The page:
The overall treatment of both subjects is mainly realistic, a legacy of Imamura’s stint as a documentary filmmaker and his subsequent self-definition as someone who wanted to explode the idea of film fiction. But it’s part of his freedom as a filmmaker to swerve into poetic and allegorical fantasy whenever it suits his purposes. Vengeance Is Mine ends unforgettably with the father and widow of the serial killer, years after his execution, attempting to scatter his cremated bones, only to discover that each clump of bones thrown from the receptacle remains suspended in the air, courtesy of a freeze-frame—as if to imply that any attempt to obliterate the killer’s memory is doomed to failure. And late in Dr. Akagi, when the title hero gets a message that his son, also a doctor, has perished in Manchuria, he shreds the message in front of a small Buddhist shrine in his home and tosses the pieces into the air, only to see them fall back down in a continuous snowfall. An artificial suspension in the first case, an artificial extension in the second; yet both scenes have an uncanny capacity to capture the emotional essence of losing a son and transform that essence into a kind of destiny.
In spite of its solemn theme, most of Dr. Akagi plays as cockeyed, knockabout farce, accounting for Klawans’s evocation of the Marx Brothers. The aforementioned Amer-ican planes flying over Okayama interrupt the lovemaking of a prostitute, Sonoko (Kumiko Aso), and a gawky town-hall accountant who says, “I love you, Sonoko,” then, “I paid you—you can at least make an effort.” We later learn that the accountant is siphoning off funds at work to pay for his sessions with Sonoko, and his mother, eager to bust up this relationship, takes the advice of Akagi and goes off to see Umemoto (Jyuro Kara), a drunken monk cavorting with his “third wife” (whom he begins calling Eva Braun after hearing a radio broadcast). Umemoto agrees to do what he can in exchange for a supply of sake, the mother promises to deliver pickled cucumbers instead, and another thread of hyperactive local intrigue gets woven into the plot.
Akagi (Akira Emoto, who played a sinister and mean-spirited ex-con in The Eel) is a comical middle-aged figure who dashes across town in a fast waddle from one patient to the next, usually sporting a straw hat, white suit, and bow tie. It turns out that he depends on marginal types such as Sonoko, Umemoto, and Toriumi (Masanori Sera), a surgeon addicted to morphine, to assist him with his work—fighting a hepatitis epidemic that he believes is overtaking wartime Japan. One of the film’s running gags is that he diagnoses every patient he sees with hypertrophy of the liver—which is what earns him the nickname “Dr. Liver”—but no effort is made to demonstrate that he’s wrong; on the contrary, at a meeting of his colleagues in Tokyo he’s applauded for his insight.
Akagi’s monomaniacal conviction and frantic research—he makes a trip to Tokyo just to search for a better lens for his microscope and digs up the fresh corpse of a local movie exhibitor and former patient to extract the liver—eventually bring him into conflict with the POW camp commander after he and Sonoko shelter and care for Piet (Jacques Gamblin), a wounded Dutch prisoner who escapes from the camp after being tortured for suspected espionage. Piet, who’d worked with cameras before joining the army, helps out with the microscope, and as a result the war against hepatitis and the larger war effort are brought into direct conflict. (To compound the anomaly, Akagi and Piet converse exclusively in German.)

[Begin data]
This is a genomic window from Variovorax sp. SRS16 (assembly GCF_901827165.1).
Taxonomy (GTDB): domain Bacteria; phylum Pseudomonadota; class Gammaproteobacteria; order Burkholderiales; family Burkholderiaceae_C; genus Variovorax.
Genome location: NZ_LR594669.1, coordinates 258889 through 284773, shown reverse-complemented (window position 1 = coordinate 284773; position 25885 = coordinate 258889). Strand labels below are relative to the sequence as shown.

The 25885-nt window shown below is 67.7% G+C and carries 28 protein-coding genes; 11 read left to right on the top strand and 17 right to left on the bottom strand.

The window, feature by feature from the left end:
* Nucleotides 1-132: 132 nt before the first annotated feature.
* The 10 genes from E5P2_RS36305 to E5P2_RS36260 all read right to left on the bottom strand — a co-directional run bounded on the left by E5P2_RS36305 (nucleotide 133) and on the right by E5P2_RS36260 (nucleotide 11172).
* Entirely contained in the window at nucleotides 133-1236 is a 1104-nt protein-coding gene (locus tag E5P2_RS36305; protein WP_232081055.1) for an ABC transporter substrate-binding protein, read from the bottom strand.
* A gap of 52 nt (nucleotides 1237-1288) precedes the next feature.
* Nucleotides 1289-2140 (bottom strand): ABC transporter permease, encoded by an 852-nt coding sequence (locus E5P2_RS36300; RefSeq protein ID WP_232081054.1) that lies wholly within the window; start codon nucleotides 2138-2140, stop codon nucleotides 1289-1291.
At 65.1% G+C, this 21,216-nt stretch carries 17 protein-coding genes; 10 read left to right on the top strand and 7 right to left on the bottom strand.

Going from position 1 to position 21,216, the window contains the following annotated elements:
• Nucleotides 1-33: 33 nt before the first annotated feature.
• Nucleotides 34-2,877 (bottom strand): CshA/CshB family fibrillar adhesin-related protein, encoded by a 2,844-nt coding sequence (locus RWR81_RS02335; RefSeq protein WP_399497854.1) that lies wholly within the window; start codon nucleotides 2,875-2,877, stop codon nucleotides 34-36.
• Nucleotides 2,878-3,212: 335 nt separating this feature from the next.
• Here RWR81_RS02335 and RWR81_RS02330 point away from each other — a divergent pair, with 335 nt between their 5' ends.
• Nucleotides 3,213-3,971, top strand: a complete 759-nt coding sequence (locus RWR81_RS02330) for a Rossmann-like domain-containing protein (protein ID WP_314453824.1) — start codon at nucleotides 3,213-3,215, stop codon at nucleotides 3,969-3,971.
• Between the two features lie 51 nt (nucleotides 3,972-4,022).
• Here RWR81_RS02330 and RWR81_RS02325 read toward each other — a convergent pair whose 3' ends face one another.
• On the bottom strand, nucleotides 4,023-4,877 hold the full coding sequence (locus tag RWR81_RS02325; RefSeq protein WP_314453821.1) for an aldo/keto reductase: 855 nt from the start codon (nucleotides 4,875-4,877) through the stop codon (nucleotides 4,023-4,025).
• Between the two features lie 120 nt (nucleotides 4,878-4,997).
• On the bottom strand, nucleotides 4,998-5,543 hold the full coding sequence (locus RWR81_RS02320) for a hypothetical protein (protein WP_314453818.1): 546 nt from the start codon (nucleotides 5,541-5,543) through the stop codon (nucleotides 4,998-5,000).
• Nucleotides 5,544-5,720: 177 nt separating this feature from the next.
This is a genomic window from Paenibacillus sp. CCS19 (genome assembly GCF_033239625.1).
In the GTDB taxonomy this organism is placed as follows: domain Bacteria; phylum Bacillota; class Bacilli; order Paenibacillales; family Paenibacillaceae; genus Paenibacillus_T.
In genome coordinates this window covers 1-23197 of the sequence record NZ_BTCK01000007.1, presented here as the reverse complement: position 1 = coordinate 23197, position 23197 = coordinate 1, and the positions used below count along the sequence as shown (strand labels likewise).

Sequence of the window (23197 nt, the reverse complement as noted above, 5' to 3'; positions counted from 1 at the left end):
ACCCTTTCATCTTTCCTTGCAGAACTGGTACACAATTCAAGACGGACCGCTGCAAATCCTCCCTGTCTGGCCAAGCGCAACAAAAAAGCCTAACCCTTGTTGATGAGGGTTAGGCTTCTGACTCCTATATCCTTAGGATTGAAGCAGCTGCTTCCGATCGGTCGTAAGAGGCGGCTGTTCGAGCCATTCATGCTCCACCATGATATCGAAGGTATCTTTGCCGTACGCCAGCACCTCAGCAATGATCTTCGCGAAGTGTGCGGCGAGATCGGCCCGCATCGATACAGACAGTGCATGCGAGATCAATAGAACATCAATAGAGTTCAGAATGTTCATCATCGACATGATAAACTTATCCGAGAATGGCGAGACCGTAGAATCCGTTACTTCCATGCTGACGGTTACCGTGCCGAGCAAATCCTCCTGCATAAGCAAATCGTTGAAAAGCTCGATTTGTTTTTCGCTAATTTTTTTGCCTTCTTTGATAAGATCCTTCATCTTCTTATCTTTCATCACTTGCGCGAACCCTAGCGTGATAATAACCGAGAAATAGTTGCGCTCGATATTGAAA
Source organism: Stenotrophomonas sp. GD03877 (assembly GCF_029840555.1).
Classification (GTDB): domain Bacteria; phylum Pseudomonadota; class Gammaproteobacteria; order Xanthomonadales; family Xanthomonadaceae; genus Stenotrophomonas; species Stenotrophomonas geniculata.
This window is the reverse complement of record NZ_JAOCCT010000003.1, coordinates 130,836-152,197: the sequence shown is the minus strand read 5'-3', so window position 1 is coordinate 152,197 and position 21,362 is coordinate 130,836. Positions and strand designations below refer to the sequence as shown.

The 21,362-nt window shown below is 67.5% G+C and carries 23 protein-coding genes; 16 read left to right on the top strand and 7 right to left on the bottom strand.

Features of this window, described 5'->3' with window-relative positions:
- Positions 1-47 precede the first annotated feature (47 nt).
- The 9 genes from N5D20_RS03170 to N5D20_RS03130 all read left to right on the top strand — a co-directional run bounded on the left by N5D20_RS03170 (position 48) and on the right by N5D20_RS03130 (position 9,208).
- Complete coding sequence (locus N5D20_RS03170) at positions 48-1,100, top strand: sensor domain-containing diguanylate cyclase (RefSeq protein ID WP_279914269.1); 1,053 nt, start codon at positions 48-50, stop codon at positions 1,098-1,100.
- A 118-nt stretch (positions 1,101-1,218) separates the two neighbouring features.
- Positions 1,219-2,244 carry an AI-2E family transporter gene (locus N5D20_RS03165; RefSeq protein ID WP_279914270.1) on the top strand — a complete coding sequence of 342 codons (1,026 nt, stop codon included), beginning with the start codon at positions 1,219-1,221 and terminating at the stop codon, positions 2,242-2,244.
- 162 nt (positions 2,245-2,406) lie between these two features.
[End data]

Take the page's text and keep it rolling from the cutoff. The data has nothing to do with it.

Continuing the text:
Imamura is fascinated with the way the camp commander’s paranoia and Akagi’s liver fixation become opposite sides of the same coin, both men selflessly serving the emperor even when they become hopelessly at odds with each other. It’s clear that the movie’s heart belongs with the marginal freaks in Akagi’s camp, but it’s equally clear that its head can see the comedy of Akagi’s self-denials as the complex interweavings of the various factions on the island bring a whole society into view.
The movie thrives on these contradictions and all the poetic metaphors and implications they summon up. Sonoko, whose husband is off fighting at the front, leaves prostitution, her late mother’s profession, to assist Akagi and then falls helplessly in love with him. She ignores the entreaties of her siblings to keep whoring to help pay for groceries, but often recalls her mother’s sage advice, “No freebie lays.” Akagi accepts Sonoko’s help—which on occasion extends to surreptitiously servicing the kinky fetishes of the camp commander in exchange for favors—but her love for the doctor is unrequited.
This theme becomes crossed with the liver research when Akagi and Sonoko, in finely inflected performances, peer in turn through the microscope.
Sonoko: “How beautiful!”
Akagi: “Yes, beautiful. It’s a species of bacteria. That microcosm is full of life. In the eyes of God, perhaps we are that small.”
Sonoko: “Are there men and women bacteria?”
Akagi: “Neither male nor female, just perpetual reproductive motion.”
Sonoko: “No prostitution?”
Akagi: “That doesn’t exist in nature. Everyone copulates freely. Only humans value chastity. Still, prostitution is bad, since you were born among humans.”
Sonoko: “Better off being bacteria. More fun.”
This conclusion could be Imamura’s motto, staking his trust in the subversive rather than the orderly and, incidentally, signaling that this is Sonoko’s movie as much as the good doctor’s—the awesome finale belongs to them equally. And it’s telling that a filmmaker as self-avowedly “messy” as Imamura—by turns raucous and lyrical, tragic and homely, relaxed and passionate—can be so decorous about placing his credits within the film frame or composing entire sequences so they seem to flow effortlessly out of his consciousness and into ours. As Roberto Rossellini once said in defense of Charlie Chaplin’s A King in New York, this is the film of a free man.